The Best Strategy When Spelling Words Aren't Sticking...
As a parent, it can be incredibly frustrating to watch your child struggle through the weekly spelling word lists. Depending on what type of list is coming home this can be pure torture.
Hopefully your child is receiving a patterned list that follows one concrete pattern like "Magic E" in which you might get a list including words such as take, home, sale, date, note, etc. or words that follow more complex patterns like night, sight, sleigh, neighbor in which "igh" says I and "eigh" says A. In the best scenario, this pattern of words has been systematically designed and well-thought out. These types of lists are the best in order to use strategies that actually work to help your child begin to generalize the spelling rules of the English language.
If your child is not receiving word lists that seem to follow any phonetic pattern make sure to ask your child's teacher about what strategy is being used to teach spelling words. All too often well-meaning teachers send home words that are derived from vocabulary practice which is the absolute worst way to teach spelling and will lead to no retention and nothing but frustration for our struggling students. Once we have a more patterned list, as mentioned above, we can get to work on cementing strategies that work for our children.
This is where we come back to our topic of the month:
Phonological awareness ability is key to being able to identify how many syllables are in a word, and from there how many sounds are in each syllable. This is important because we can use it to apply an incredibly effective spelling strategy:
So what is "scoop spelling," you ask? Great question. Scoop spelling is the process of identifying:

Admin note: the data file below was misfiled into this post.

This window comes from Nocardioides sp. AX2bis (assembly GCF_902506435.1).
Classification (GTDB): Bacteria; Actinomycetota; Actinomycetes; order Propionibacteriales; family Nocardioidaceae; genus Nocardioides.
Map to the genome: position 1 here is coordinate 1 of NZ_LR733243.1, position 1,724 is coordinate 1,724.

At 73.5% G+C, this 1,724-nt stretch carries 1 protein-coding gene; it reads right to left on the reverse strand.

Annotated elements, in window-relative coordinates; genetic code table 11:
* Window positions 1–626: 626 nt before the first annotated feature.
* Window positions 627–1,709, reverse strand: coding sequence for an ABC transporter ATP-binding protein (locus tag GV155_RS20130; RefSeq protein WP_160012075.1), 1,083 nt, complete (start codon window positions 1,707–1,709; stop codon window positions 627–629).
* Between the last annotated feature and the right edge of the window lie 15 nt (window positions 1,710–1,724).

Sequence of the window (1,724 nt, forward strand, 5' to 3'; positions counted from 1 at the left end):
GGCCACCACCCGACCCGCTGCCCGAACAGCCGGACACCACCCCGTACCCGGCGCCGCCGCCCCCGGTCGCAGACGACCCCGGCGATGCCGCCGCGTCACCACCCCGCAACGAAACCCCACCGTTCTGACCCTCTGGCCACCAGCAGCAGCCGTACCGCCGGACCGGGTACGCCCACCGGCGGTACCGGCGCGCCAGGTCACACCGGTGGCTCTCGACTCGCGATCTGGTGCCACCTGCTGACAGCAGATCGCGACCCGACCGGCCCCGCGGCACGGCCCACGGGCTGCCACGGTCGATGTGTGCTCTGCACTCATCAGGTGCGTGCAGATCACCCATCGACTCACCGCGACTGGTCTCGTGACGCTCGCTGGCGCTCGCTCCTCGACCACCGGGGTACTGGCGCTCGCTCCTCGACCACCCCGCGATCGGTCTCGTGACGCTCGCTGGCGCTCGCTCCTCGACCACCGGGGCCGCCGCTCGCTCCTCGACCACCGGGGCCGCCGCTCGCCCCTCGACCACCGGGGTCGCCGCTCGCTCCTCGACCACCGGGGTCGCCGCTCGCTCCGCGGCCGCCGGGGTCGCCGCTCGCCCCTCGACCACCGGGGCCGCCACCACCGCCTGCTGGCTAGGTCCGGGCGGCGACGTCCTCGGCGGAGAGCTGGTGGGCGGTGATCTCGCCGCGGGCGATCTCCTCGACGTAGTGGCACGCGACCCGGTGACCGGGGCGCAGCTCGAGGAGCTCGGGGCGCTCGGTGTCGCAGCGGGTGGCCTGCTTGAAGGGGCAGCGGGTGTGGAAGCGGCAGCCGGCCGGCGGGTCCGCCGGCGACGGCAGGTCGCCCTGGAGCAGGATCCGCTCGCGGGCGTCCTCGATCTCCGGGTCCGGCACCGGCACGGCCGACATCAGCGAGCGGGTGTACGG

1. How many syllables are in the word?
Once this has been established you child will create a scoop for each syllable they hear in the word. If it's a one-syllable word, there should be one scoop, if it's a two-syllable word, there should be two scoops, so on and so forth.
After this has been established and the scoops have been created, your child will need to isolate the first syllable. For example in the word: potluck, your child will need to identify the word has two syllables and therefore needs two scoops. After the scoops have been drawn your child will need to focus on the first syllable: "pot".
2. How many sounds are in each syllable?
Once we have isolated the first syllable, we will need to determine how many sounds are in that syllable. In the word "pot" we have three sounds /p/ /o/ /t/. Therefore we need to draw three mini scoops inside the big scoop. At this point, your child should tie a letter or letter group to each mini scoop. Then you move onto the next syllable and do the same thing.
Having patterned lists is critical however in making this work because often you will have letter patterns such as "igh" all working together to say I - in this case you only have one scoop but three letters that are tied to that scoop. You can imagine how difficult this would be if none of the words had a common phonetic theme and were all randomly assigned.
Scoop spelling is an incredibly powerful tool for struggling spellers, it does require a higher level of thought process than simply memorizing but the results are worth the effort. Not only will students retain their spelling words better utilizing this strategy, but it will also help to build phonological awareness skills which support both reading and spelling skills forever.